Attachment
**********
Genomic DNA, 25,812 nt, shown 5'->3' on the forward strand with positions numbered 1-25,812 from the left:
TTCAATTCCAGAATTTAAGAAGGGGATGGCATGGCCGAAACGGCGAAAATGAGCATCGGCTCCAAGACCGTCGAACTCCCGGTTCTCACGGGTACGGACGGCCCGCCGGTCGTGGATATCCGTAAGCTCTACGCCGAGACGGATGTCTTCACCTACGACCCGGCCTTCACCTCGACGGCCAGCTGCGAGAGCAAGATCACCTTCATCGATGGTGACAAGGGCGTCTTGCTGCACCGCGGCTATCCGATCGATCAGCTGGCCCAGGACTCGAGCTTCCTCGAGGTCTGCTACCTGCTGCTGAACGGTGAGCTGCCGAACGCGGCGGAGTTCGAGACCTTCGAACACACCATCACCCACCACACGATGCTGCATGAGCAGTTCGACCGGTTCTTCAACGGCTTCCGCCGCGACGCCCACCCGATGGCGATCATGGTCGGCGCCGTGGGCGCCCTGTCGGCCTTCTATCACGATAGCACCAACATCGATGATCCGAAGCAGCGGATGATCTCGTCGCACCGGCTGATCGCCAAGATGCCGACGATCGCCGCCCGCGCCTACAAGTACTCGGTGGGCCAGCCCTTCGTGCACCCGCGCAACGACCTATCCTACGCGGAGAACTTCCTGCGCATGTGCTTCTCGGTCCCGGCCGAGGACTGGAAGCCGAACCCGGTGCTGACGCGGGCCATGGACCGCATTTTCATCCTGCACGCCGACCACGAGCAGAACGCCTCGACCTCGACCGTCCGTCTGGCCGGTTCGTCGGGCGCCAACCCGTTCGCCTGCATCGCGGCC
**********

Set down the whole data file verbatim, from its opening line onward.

Genomic DNA, 25,812 nt, shown 5'->3' on the forward strand with positions numbered 1-25,812 from the left:
TTCAATTCCAGAATTTAAGAAGGGGATGGCATGGCCGAAACGGCGAAAATGAGCATCGGCTCCAAGACCGTCGAACTCCCGGTTCTCACGGGTACGGACGGCCCGCCGGTCGTGGATATCCGTAAGCTCTACGCCGAGACGGATGTCTTCACCTACGACCCGGCCTTCACCTCGACGGCCAGCTGCGAGAGCAAGATCACCTTCATCGATGGTGACAAGGGCGTCTTGCTGCACCGCGGCTATCCGATCGATCAGCTGGCCCAGGACTCGAGCTTCCTCGAGGTCTGCTACCTGCTGCTGAACGGTGAGCTGCCGAACGCGGCGGAGTTCGAGACCTTCGAACACACCATCACCCACCACACGATGCTGCATGAGCAGTTCGACCGGTTCTTCAACGGCTTCCGCCGCGACGCCCACCCGATGGCGATCATGGTCGGCGCCGTGGGCGCCCTGTCGGCCTTCTATCACGATAGCACCAACATCGATGATCCGAAGCAGCGGATGATCTCGTCGCACCGGCTGATCGCCAAGATGCCGACGATCGCCGCCCGCGCCTACAAGTACTCGGTGGGCCAGCCCTTCGTGCACCCGCGCAACGACCTATCCTACGCGGAGAACTTCCTGCGCATGTGCTTCTCGGTCCCGGCCGAGGACTGGAAGCCGAACCCGGTGCTGACGCGGGCCATGGACCGCATTTTCATCCTGCACGCCGACCACGAGCAGAACGCCTCGACCTCGACCGTCCGTCTGGCCGGTTCGTCGGGCGCCAACCCGTTCGCCTGCATCGCGGCC